purposes for determining a partner's basis in a partnership
partner's basis is used to measure the gain or loss from
a sale or taxable exchange of a partner's interest in the
partnership or the liquidation of a partner's interest in
the partnership (§§741 and 731),
partner's basis is used in determining the basis of partnership
property (other than money) received in liquidation of the
partner's interest in the partnership (§732(b)),
partner's basis is important because it is used to limit
the deductibility of a partner's share of partnership losses.
Versus "Inside" Basis -Why Is it Differenct?
times, a partner's basis for his or her partnership interest
("outside" basis) does not equal the partnership's basis
for its assets ("inside" basis). This
inequality may occur, for example, as a result of the
acquisition of a partnership interest through purchase
partnership interest is acquired from an existing partner,
the purchasing partner will take a cost basis in the partnership
interest, which may be higher or lower than the basis of the
partnership interest in the hands of the selling partner.
As a result, the purchasing partner's basis in the partnership
interest will differ from his (or her) share of the basis
of the partnership's assets.
To equalize the inside and outside bases, the partnership
may elect to adjust the basis of its assets. §743(b).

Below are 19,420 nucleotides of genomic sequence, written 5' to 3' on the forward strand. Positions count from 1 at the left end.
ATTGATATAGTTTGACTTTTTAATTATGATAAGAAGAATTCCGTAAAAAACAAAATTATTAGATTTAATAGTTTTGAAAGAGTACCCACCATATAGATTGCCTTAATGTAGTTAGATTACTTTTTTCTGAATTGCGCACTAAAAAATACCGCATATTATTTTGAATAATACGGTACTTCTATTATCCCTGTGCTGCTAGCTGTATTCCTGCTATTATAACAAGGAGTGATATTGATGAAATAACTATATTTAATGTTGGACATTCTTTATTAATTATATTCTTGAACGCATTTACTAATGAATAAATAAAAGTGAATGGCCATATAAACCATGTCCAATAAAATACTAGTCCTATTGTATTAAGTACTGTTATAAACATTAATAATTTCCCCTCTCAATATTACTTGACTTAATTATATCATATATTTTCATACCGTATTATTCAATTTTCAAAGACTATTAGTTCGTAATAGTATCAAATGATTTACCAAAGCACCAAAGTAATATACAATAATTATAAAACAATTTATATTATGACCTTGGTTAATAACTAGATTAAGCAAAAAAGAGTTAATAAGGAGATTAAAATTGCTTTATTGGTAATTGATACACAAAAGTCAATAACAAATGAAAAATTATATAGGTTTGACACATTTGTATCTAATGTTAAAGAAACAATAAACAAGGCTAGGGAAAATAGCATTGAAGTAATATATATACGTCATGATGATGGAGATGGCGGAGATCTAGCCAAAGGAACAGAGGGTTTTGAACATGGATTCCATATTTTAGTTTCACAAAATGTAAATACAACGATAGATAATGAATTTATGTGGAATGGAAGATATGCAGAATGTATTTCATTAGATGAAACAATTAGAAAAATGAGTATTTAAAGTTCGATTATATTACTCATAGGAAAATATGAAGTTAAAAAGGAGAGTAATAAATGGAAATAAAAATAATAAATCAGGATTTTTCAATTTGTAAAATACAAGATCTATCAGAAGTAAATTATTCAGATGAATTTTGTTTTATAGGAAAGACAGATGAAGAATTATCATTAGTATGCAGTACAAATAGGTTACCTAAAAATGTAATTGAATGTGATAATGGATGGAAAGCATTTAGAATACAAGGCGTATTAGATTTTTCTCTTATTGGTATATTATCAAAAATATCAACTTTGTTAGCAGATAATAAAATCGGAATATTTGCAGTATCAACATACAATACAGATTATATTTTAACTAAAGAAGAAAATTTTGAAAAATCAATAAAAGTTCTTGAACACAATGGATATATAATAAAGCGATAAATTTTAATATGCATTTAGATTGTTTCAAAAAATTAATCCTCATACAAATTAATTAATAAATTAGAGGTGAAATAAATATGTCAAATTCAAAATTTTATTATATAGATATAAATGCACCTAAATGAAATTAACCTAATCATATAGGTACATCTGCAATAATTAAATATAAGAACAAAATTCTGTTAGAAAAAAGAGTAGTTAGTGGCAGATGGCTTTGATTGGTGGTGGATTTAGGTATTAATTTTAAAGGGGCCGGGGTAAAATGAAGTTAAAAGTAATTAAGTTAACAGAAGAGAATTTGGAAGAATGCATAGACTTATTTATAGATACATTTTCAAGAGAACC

P owns a one-third interest in the PQR
partnership that has assets with a FMV of $30,000
and an inside basis of $24,000. Further assume
that P has an outside basis of $8,000 which
is equal to his share of inside basis (1/3
of $24,000). If P sells his interest to S for
its value $10,000, S will now have an outside
basis of $10,000 (what he paid for it) but his
share of inside basis will still remain at $8,000
(1/3 of $24,000).
that this disparity can be remedied with a §754
election discussed later in the course.
The basis of the partnership interest received by the contributing
The amount of any cash contribution;
adjusted basis of any property contributed; plus
amount, if any, of gain recognized under §721(b).
to the basis amount above may be required when property subject
to a liability is contributed to the partnership, or when
the partnership assumes a liability from any partner.
partnership interest is acquired other than as a result of
a contribution of property (e.g., by purchase of an existing
partner's interest or acquisition of a partnership interest
from a decedent), the partner's basis is determined under
the general basis rules of §§1011, 1012, 1014, 1015, etc.
a result of the operations, the basis that a partner has
in his or her partnership interest will fluctuate throughout
the term of the partner's ownership. The basis of a partner's